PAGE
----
I was really disappointed to read this article today in the Guardian, The general gist is that some doctors think acupuncture works and should be available on the NHS with all doctors learning at least a little about it in training and midwives being trained to administer it to ease labour pain. According to the article the NHS is only denying us this treatment because of the “entrenched scepticism…of the medical establishment” and GPs “making a judgement on something they do not know anything about”.
The first thing that really bugged me about this piece is how very one sided it is. Those promoting acupuncture are painted as brave and caring individuals fighting against a faceless dogma. But non of those sceptical establishment figures or judgy GPs actually get to articulate why they don’t refer patients for acupuncture. The piece also throws in various claims to support the practice but they don’t stand up to a great deal of scrutiny and the writer doesn’t question any of them. Edzard Ernst has gone over a number of these on his blog so head over there to see what I mean.
But what really bugged me was the statement that a major London hospital was offering acupuncture to all women who wanted pain relief in labour. I actually find this idea a bit insulting.
At this point it might surprise you to know that I had acupuncture just before MissE was born. I was overdue, hot, uncomfortable and desperate to avoid an induction. The acupuncture session was lovely. I lay in a dim room for an hour, soothing music playing and a friendly woman listening to how I felt, offering to help with my concerns and asking if there was anything else she could do for me. I came out feeling calmer and less achy than I had done in weeks, but I didn’t go into labour for another four days and I suspect a good massage would have had much the same effect.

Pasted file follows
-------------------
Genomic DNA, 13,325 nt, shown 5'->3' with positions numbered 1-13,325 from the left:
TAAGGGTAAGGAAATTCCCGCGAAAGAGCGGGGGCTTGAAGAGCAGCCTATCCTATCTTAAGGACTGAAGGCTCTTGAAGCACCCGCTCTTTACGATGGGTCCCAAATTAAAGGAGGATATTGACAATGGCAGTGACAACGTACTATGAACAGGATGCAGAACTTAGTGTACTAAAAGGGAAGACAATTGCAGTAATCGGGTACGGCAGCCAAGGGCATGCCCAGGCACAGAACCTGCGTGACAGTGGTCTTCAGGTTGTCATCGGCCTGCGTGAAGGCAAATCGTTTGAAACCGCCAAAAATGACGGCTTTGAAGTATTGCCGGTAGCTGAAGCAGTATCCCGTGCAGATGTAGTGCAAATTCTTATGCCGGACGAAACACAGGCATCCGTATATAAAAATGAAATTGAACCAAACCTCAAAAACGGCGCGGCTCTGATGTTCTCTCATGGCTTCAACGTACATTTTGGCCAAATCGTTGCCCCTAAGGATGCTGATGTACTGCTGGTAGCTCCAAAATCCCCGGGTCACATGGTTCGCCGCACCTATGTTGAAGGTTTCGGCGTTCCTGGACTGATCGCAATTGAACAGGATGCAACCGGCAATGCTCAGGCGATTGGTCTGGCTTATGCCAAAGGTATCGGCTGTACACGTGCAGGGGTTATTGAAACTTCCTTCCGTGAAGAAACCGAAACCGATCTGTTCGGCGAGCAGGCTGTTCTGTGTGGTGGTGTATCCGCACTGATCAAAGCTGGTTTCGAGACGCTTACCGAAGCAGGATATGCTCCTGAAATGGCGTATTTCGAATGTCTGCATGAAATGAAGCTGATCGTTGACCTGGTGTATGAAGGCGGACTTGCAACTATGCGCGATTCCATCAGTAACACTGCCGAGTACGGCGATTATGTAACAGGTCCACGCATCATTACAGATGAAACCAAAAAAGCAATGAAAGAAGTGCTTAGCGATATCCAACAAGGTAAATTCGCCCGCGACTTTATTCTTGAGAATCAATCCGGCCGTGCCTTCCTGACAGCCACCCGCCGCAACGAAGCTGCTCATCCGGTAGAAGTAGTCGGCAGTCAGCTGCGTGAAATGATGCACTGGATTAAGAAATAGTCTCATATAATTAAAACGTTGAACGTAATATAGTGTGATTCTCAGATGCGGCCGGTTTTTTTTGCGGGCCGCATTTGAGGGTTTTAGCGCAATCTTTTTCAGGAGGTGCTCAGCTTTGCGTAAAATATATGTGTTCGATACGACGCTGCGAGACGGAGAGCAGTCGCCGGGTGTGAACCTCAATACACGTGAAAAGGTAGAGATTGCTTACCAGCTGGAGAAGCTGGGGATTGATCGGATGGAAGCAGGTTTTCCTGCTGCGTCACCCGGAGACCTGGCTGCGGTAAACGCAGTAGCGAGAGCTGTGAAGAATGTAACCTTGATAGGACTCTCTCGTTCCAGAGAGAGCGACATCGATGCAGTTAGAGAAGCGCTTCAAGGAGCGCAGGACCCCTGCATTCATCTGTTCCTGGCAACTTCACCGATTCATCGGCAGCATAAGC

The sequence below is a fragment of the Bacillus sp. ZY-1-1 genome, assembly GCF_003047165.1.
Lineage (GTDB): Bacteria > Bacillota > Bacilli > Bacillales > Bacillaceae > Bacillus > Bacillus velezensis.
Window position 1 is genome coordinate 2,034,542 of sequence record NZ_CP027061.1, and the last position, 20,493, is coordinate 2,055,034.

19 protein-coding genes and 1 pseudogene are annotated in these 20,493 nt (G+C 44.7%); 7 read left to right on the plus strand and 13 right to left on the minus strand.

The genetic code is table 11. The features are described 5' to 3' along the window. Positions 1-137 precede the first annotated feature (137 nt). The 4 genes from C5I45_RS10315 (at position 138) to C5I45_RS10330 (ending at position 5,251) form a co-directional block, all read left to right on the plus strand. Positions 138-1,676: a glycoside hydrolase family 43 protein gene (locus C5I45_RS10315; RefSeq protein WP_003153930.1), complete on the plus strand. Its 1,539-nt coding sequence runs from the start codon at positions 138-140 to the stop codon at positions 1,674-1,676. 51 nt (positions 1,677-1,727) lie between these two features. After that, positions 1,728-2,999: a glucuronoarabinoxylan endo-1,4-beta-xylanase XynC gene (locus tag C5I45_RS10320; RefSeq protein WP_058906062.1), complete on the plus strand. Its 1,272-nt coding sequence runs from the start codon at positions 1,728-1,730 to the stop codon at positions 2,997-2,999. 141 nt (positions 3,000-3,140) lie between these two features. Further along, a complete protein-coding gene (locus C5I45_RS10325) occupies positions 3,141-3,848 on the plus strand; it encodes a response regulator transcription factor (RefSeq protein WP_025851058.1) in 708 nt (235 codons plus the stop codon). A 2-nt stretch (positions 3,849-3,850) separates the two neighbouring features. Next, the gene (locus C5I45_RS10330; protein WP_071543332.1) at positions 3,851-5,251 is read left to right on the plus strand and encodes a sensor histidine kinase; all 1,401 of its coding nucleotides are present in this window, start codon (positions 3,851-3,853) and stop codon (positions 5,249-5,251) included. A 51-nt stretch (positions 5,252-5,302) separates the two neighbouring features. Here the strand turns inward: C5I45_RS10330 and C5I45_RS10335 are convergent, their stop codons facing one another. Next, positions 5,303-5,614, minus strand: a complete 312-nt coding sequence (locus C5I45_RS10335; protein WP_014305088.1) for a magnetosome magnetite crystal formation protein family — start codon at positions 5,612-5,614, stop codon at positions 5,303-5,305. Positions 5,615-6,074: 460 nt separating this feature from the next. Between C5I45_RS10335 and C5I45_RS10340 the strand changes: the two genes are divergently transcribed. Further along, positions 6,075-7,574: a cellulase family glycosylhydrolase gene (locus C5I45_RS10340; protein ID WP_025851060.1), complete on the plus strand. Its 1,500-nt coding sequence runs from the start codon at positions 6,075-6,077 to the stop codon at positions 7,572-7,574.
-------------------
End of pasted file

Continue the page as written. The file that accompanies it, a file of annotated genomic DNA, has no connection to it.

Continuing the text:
Which is one of the things that concerns me about offering acupuncture in labour, The evidence for it is, at best, limited. But I have no doubt that a midwife taking time to listen to a women, understand her fears, acknowledge her pain and offer ways to ease it would make labour easier, less stressful and probably less painful. That’s the placebo effect, it’s very powerful and you don’t need needles to achieve it, you need time. If a women accepts the offer of acupuncture and gets dedicated one to one care, even just for a little while, then that’s great for her, but does it also draw care away from women who don’t want needles put in them? Perhaps this hospital has plenty of midwives to go round so they can afford to give every woman great care, needles or no? If so I’d rather they were promoting whatever it is they’ve done to achieve that because it certainly wasn’t the case for me at another major London hospital not far away!
I hope they also have lots of anesthetists available. I hadn’t wanted an epidural when I had MissE, but 24 hours into labour with no end in sight I asked for one. I then had a miserably long wait as all the anesthetists were busy, then the drugs had run out. Frankly, if they’d offered me acupuncture instead at that point I’d have thought they were taking the piss! Difficulties in getting an epidural are a pretty common story, I’ve heard plenty of tales of women told they couldn’t have an epidural because they weren’t far enough along/ were too far along/ should just try to cope without. Perhaps those things never happen at this hospital? I certainly hope women aren’t being encouraged or perhaps forced to rely on an unproven technique instead of effective drugs.
Which all in all leaves me wondering if women are being fobbed off here? Sending a midwife on a one day course is a lot cheaper than training and employing more anesthetists. Taking time to listen to and care for those women who want acupuncture is easier than applying the same standard of care to all. I also get that familiar, uneasy feeling that women who choose the serious, pharmacological pain relief options in labour are being judged for it. Acupuncture is ok because it sounds ancient and mystical and (if it does anything) it’ll only help with the pain not remove it entirely. But drugs are modern and man made and perhaps women should still suffer to bring forth life?
In a fantasy world where NHS maternity services had infinite supplies of money and staff I’d be fine with it offering acupuncture for all, chuck in some massage therapy for those who don’t like needles, doula’s for anyone wanting non medical encouragement etc. etc. But that isn’t the NHS we have or, probably, ever will. So I’m really uncomfortable with the idea that we should be spending more time and money promoting techniques that may be little more than placebo, especially if doing so could mean ignoring the need to improve access to proven forms of pain relief and better midwife care.
Time, care and choice – I wish those were available to all on the NHS